Gluten-free diets have become increasingly popular in recent years, driven by a rise in gluten intolerance and celiac disease diagnoses as well as a general interest in eliminating gluten from one’s diet. For those who follow a gluten-free diet, finding convenient and tasty gluten-free breakfast options can be challenging. One breakfast staple that has traditionally been a safe option is oatmeal, as plain oats themselves are naturally gluten-free. However, many pre-packaged instant oatmeal products contain additional ingredients that are not gluten-free. This has led some who follow gluten-free diets to wonder if certain brands, like Quaker oatmeal, still offer gluten-free oatmeal options.
Quaker Oats and Gluten
Quaker Oats is one of the largest producers of oatmeal in the United States. Their instant oatmeal products in the distinctive cylinders are a staple breakfast item for many households. Quaker offers a range of flavored and unflavored instant oatmeal options as well as old-fashioned and steel cut oats.
For many years, Quaker has produced select products that are labeled as gluten-free. These include their plain instant oats, quick oats, and old-fashioned oats. However, other flavored varieties that contain additional ingredients like fruit, nuts, and artificial flavors and colors may contain sources of gluten like wheat-based ingredients, barley malt extract, and modified food starch.
So while some core Quaker oatmeal products are gluten-free, many flavored varieties that consumers often purchase do contain gluten based on the additional ingredients added. This can create confusion around whether Quaker oats are truly gluten-free.
Changes to Quaker Gluten-Free Offerings
In recent years, some shoppers have noted changes to the gluten-free labels and designations on Quaker oatmeal products in stores. Most concerning was that labels marking their plain instant oats as gluten-free seemed to disappear from packaging around 2015. This led to questions around whether Quaker was still maintaining gluten-free oat production protocols for products that had previously been labeled gluten-free.
There are a few factors that impacted these labeling changes:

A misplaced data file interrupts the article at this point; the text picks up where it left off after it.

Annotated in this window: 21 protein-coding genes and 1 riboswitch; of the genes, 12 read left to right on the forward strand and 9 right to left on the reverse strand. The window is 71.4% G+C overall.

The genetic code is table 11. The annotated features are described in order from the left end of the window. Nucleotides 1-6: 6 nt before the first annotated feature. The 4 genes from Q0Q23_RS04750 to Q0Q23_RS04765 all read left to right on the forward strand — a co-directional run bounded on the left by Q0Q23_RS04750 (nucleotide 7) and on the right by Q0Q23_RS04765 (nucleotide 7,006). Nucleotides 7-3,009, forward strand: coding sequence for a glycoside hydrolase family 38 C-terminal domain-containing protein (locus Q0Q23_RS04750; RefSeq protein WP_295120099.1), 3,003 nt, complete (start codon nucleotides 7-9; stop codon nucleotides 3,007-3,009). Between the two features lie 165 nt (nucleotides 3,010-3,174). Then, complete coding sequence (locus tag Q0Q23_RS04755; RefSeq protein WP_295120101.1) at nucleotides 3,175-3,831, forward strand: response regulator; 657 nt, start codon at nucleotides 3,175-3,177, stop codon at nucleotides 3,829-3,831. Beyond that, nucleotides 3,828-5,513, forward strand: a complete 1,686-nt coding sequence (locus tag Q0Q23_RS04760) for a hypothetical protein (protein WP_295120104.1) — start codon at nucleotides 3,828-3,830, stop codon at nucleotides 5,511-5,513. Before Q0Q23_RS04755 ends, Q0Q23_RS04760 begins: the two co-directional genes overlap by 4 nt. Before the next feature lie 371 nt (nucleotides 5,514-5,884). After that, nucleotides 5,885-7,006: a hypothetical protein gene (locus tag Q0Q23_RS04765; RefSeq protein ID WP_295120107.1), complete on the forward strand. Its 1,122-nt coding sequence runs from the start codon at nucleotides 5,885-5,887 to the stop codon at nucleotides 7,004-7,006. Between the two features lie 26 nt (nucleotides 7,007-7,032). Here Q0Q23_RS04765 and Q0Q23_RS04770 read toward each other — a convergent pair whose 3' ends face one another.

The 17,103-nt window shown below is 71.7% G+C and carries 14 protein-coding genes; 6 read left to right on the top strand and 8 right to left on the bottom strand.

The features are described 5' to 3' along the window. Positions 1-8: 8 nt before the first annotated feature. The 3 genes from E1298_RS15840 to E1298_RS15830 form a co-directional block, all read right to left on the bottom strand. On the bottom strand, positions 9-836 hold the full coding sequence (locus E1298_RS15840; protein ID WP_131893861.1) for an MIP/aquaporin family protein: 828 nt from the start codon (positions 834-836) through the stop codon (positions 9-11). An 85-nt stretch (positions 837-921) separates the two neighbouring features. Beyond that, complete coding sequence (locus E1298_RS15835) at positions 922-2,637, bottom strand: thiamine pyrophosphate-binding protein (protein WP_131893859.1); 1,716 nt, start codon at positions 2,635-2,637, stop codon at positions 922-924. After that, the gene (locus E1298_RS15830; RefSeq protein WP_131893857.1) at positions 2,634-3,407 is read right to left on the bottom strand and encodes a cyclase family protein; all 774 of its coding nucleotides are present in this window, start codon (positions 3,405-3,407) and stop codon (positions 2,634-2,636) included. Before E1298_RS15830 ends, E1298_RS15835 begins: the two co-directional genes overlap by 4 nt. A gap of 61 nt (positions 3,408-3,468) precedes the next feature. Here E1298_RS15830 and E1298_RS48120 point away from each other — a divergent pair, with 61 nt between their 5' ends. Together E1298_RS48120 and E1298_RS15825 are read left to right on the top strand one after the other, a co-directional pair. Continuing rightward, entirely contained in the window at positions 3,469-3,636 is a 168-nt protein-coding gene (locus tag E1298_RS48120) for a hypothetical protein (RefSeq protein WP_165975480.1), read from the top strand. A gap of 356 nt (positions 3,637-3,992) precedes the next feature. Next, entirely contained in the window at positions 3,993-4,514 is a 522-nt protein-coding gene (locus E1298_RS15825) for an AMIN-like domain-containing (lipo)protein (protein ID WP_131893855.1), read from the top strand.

FDA Gluten-Free Labeling Rule
In 2014, the U.S. Food and Drug Administration (FDA) implemented a new regulation defining what requirements must be met for a product to be labeled as “gluten-free.” Under this rule, products must contain less than 20 parts per million of gluten to use a gluten-free claim on packaging.
Prior to this rule, there were no federal standards around use of terms like “gluten-free” or “no gluten” on food packages. Quaker likely had to update the wording on their oat packaging to comply with the new regulation.
Around the time the new FDA rule was implemented, Quaker also updated their gluten testing methodology. They switched from using the R5 ELISA test to using the Mendez Method. This change meant their tested gluten levels shifted slightly, though still remained below 20 ppm. This stricter testing also influenced their decision to move away from “gluten-free” wording on packaging.
In the end, Quaker opted to remove the term “gluten-free” from most packaging, even varieties that continued to test below 20 ppm gluten. This was likely a conservative decision due to the combination of a new federal regulation and updated testing methods bringing greater scrutiny to gluten labeling claims. The small presence of gluten proteins detected in products like their plain oats fell in a grey area and led to the decision to simplify by removing gluten-related language.
However, experts agree that the plain Quaker oats which tested gluten-free for years are likely still produced using the same protocols and maintain minimal gluten similar to levels prior to the labeling changes. The majority of oat products contain traces of gluten due to cross-contamination during growing and harvesting. The amounts present in Quaker’s plain oats continue to fall well below the 20 ppm federal threshold to be considered free of gluten.
Summary of Quaker Gluten-Free Changes
– 2014 – FDA implements federal gluten-free labeling rule
– 2014-2015 – Quaker begins using Mendez Method for gluten testing instead of R5 ELISA
– 2015 – Quaker removes term “gluten-free” from most packaging, however products like plain oats likely still contain minimal gluten similar to before labeling change
Are Quaker Oats Still Safe for Gluten-Free Diets?
Many consumers who follow gluten-free diets, especially those with celiac disease, reacted with concern when they noticed the disappearance of Quaker’s gluten-free labels. However, most experts on gluten-free diets confirm that Quaker’s plain rolled oats and quick oats, even without gluten-free labeling, can still be safely consumed by the vast majority of those avoiding gluten. There are a few key considerations around Quaker oats for a gluten-free diet:
Oats themselves do not contain gluten. However, they can become cross-contaminated with gluten-containing grains like wheat during growing and processing. Many individuals with celiac disease can consume up to 20ppm of gluten with no issues. Most plain Quaker oats test around 5-8ppm, well below this threshold.However, there is debate around categorizing oats as “gluten-free” when they may still contain traces of gluten. The FDA labeling rule accounted for this by setting a 20ppm limit for any product labeled gluten-free, acknowledging that completely gluten-free oats are difficult to achieve commercially.
A small percentage of celiacs, roughly 5-10%, are unable to tolerate oats even at 20ppm gluten. Some sensitive individuals choose to strictly avoid all oats to be safe. For these individuals, Quaker oats labeled as gluten-free previously would still be unsuitable. For the approximately 90% who can consume oats, Quaker oats remain tolerable and safe based on continued gluten testing showing levels within the accepted range.